The Center for Middle Eastern Studies Director's Lecture Series is pleased to present
All the other Arab uprisings are complex, but the Syrian case is endowed with added complexity because it is at the heart of various historical struggles in the region and beyond. As such, the Syrian uprising becomes a local, regional, and an international affair. The speaker will address the history, causes, and dynamics of the Syrian uprising by examining state and society, the domestic and external opposition, the Islamicization of major parts of the opposition, the humanitarian/refugee crisis, and the international context.
Bassam Haddad is Director of the Middle East Studies Program and teaches in the Department of Public and International Affairs at George Mason University, and is Visiting Professor at Georgetown University. He is the author of Business Networks in Syria: The Political Economy of Authoritarian Resilience (Stanford University Press, 2011). Bassam recently published “The Political Economy of Syria: Realities and Challenges,” in Middle East Policy and is currently editing a volume on Teaching the Middle East After the Arab Uprisings, a book manuscript on pedagogical and theoretical approaches.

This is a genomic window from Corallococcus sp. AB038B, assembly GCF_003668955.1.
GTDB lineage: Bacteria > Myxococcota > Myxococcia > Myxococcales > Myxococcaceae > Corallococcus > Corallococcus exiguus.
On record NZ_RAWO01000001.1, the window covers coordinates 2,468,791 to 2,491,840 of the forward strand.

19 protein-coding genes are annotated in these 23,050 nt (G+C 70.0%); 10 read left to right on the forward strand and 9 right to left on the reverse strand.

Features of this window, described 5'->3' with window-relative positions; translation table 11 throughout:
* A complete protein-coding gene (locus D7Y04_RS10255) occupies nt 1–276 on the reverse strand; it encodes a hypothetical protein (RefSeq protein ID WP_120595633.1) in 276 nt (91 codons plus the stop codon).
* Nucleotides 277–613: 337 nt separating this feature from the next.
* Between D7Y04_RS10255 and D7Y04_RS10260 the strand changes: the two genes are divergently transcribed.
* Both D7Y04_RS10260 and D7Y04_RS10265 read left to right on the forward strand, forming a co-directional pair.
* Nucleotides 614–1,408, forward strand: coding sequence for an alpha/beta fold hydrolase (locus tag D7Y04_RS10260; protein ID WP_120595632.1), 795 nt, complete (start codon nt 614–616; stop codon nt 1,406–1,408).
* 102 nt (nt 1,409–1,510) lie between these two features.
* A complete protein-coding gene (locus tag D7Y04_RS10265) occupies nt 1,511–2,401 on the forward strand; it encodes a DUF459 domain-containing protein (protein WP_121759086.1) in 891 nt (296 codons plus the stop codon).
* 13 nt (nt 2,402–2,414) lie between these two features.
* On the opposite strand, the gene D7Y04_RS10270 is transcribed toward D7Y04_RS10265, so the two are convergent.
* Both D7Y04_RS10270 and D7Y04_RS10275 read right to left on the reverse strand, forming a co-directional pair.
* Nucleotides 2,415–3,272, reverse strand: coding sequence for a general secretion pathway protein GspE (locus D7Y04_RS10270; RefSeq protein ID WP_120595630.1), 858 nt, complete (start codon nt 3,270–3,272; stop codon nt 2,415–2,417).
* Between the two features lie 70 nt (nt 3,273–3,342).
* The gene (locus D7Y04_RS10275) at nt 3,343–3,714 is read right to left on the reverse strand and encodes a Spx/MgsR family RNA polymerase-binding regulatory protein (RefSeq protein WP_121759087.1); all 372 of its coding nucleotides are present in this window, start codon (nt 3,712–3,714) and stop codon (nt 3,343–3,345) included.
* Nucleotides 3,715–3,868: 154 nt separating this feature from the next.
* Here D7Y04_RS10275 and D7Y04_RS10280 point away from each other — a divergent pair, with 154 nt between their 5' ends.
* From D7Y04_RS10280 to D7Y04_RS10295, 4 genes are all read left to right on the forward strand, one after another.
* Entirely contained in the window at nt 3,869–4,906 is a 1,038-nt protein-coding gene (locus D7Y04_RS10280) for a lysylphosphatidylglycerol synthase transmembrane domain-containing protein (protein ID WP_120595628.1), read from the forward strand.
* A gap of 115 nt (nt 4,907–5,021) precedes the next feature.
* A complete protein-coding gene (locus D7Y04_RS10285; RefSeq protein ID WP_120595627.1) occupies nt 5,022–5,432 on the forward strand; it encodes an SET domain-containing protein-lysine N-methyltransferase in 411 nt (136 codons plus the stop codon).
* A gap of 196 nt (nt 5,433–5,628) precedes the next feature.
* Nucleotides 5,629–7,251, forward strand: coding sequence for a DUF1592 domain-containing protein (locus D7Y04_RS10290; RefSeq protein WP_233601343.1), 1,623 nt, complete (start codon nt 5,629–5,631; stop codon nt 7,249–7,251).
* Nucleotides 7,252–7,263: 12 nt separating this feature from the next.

Bassam serves as Founding Editor of the Arab Studies Journal a peer-reviewed research publication and is co-producer/director of the award-winning documentary film, About Baghdad, and director of a critically acclaimed film series on Arabs and Terrorism, based on extensive field research/interviews. More recently, he directed a film on Arab/Muslim immigrants in Europe, titled The "Other" Threat. Bassam also serves on the Editorial Committee of Middle East Report and is Co-Founder/Editor of Jadaliyya Ezine. Bassam is the Executive Director of the Arab Studies Institute, an umbrella for four organizations dealing with knowledge production on the Middle East.
Contact: Liz Flanagan
As a Title VI National Resource Center, CMES is partially funding this program with U.S. Department of Education grant funds. The content of this program does not necessarily reflect the views or policies of the U.S. Department of Education.